Albion’s Seed: Four British Folkways in America by David Hackett Fischer devotes more than 200 pages to the settlement of Virginia’s Tidewater and Chesapeake lands. Michael Kammen called this book, “the finest work of synthesis in early American history in more than fifty years.”
Fischer returns to an earlier historical view of Virginia’s beginnings:
In the winter of 1641, just as the Puritan migration was coming to an end, a young Englishman boarded an emigrant ship for Virginia. He would have been received with high ceremony by the captain and crew, for he was no ordinary passenger. His appearance was that of a nobleman—short cloak, deep bands, great boots, belted sword, and long hair cascading in ringlets around his patrician face. His manners those of a courtier, polished by years in the presence of the King. His speech was that of a scholar, full of Oxford learning; and he had the bearing of a soldier, knighted on the field of honor by Charles I. The name of this traveler was Sir William Berkeley. In his baggage, he carried the King’s commission as Royal Governor of Virginia.
his proud young cavalier was destined to rule the colony of Virginia for more than thirty years. In that period, he had a profound impact upon its development. At a critical moment, he bent the young sapling of its social system and made it grow in the direction that he wished. The cultural history of an American region is in many ways the long shadow of this extraordinary man.
Fischer’s premise is this—the majority of Virginia’s military and civil leaders, the largest and most influential landowners, the most significant Virginia families, came from the upper ranks of English society. And they imported the lifeways of the England they knew to this new land: foods, clothing and hair styles, naming and speech patterns, religious practices, land use, marriages and gender folkways, house and building styles.
And although some adjustments were made for the American environment where they settled, they created an elite, hierarchical society or “topping families” that firmly established English control during Berkeley’s governorship.
These families and the indentured servants, who supplied the first labor force for a profitable tobacco economy, came from southwestern England—between Gloucestershire and Bristol, London and its environs, and Somerset-Devon. This section of England was the ancient Kingdom of Wessex where slavery was common, 865-955. It supported and remained loyal to King John in 1215. It was the area held by the Royalists in 1643, when King Charles I was seized during the English Civil War. And the stronghold of the English Clubmen’s movement, 1644-45.
When the government changed hands during the English Civil War, distressed Cavaliers living in the West Country fled to America to be followed quickly by younger sons of great families who wanted to establish in the new world what their fathers had enjoyed in the old.
Berkshire, Buckinghamshire, Devonshire, Dorsetshire, Hampshire, Leicestershire, Northamptonshire, Oxfordshire, Shropshire, Somersetshire, Staffordshire, Surry, Sussex, Warwickshire, and Wiltshire sent large numbers of gentry and servants to Virginia during the years 1640-1680. Between 1640 and 1660, over 30,000 immigrants arrived from England in Virginia.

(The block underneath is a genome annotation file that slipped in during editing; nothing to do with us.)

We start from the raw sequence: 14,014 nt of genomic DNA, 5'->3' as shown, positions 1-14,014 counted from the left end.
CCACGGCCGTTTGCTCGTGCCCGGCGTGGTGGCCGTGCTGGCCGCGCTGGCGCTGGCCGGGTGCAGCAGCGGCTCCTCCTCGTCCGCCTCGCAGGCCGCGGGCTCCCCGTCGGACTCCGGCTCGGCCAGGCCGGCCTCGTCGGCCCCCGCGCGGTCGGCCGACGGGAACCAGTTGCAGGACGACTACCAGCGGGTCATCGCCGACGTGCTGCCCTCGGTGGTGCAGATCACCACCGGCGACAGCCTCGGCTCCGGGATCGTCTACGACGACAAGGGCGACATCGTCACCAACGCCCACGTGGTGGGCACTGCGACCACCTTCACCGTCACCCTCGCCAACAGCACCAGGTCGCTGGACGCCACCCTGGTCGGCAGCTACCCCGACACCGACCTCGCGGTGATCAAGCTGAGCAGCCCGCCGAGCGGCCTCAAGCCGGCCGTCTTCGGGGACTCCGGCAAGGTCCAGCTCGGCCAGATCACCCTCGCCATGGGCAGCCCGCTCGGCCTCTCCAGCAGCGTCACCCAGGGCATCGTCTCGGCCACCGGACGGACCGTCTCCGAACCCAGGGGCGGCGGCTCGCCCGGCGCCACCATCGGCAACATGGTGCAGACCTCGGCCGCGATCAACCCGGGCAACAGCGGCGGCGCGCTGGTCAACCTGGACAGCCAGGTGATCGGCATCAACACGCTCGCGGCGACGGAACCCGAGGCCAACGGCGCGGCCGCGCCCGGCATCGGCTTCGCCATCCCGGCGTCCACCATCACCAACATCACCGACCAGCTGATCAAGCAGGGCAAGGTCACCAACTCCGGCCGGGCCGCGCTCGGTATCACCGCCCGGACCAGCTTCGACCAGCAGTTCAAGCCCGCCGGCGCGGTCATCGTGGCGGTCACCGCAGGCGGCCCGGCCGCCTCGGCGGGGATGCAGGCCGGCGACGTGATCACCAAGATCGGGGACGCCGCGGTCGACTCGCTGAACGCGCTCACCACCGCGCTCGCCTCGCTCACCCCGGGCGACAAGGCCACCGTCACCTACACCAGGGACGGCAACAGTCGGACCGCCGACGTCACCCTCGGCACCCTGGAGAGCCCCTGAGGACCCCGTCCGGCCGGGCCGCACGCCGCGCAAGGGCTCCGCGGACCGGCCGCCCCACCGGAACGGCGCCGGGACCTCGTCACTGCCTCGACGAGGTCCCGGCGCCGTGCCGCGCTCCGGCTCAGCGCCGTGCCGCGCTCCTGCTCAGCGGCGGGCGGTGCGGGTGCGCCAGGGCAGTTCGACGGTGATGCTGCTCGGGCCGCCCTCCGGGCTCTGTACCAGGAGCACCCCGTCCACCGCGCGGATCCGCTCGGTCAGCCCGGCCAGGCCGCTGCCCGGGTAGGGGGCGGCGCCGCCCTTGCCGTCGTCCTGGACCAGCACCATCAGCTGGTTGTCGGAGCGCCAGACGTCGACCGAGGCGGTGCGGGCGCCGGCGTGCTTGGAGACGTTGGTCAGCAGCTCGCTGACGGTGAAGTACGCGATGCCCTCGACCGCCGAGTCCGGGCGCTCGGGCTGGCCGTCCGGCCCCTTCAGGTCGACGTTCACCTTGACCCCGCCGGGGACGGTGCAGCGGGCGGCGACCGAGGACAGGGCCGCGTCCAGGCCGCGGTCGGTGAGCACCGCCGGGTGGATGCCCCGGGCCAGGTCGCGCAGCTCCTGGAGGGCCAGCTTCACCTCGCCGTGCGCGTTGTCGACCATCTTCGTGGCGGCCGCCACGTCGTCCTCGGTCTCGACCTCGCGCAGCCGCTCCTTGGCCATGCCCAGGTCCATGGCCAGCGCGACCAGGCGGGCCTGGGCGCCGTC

If Fischer’s premise is true…
…tracing your ancestors from Tidewater and Southside Virginia to their origins in England will support this great migration with solid evidence of origins!
Currently, I am working on a family history of a large group of families from Southside Virginia—some 100 families. Their history is now back to this important immigrant generation, the 1650’s. And I am very excited about the ultimate success of identifying their connections to southwestern England!
Historical studies frequently start with a premise. The author develops the evidence that the premise is true. Too often, no examination of the actual lives of people occurs. The premise is a supposition only, shared with the public to determine if it is true. David Hackett Fischer cites the works of many historical writers to support his own research. And he provides name lists, with ranks and intermarriages. He also draws descent pedigrees showing the tight interlocking relationships by blood and marriage within the Virginia elite.
Across the sea genealogies would remove all doubts of where these families come from and what level of society they inhabited before Virginia.
As my own research continues, you can expect me to share origins of Virginia families as I find them. If you have a stuck genealogy in Virginia—take a leap of faith into the England described in Albion’s Seed.
Add to your Winter, 2019 Reading List…
Albion’s Seed: Four British Folkways in America, by David Hackett Fischer. 1989. Available from Oxford University Press, 200 Madison Ave., New York NY 10016. Used copies are available in bookstores and online as well as new. Most public libraries of any size have multiple copies you can borrow. This book—all 946 pages of it—is well worth the read. Also covered in Albion’s Seed: Massachusetts, Pennsylvania and Delaware, and the Carolina backcountry.
Your favorite genealogist, Arlene Eakle. http://www.arleneeakle.com
PS I have in my Virginia files, which are vast, a request for information from Mrs. Peggy Joyner, 5008 Dogwood Trail, Portsmouth, VA 23703. It is titled “German-Speaking Settlers of Augusta County Virginia.” Her project was to establish identities and collect data for these German-speaking settlers between 1738 and 1850. The data collected were to be shared in some way with interested persons by Mrs. Joyner and Katherine G. Bushman. Do any of you, my readers, know anything about this project? Was it ever completed? Shared? I do a lot of research in Augusta County—including our Eakle ancestry. Please let me know.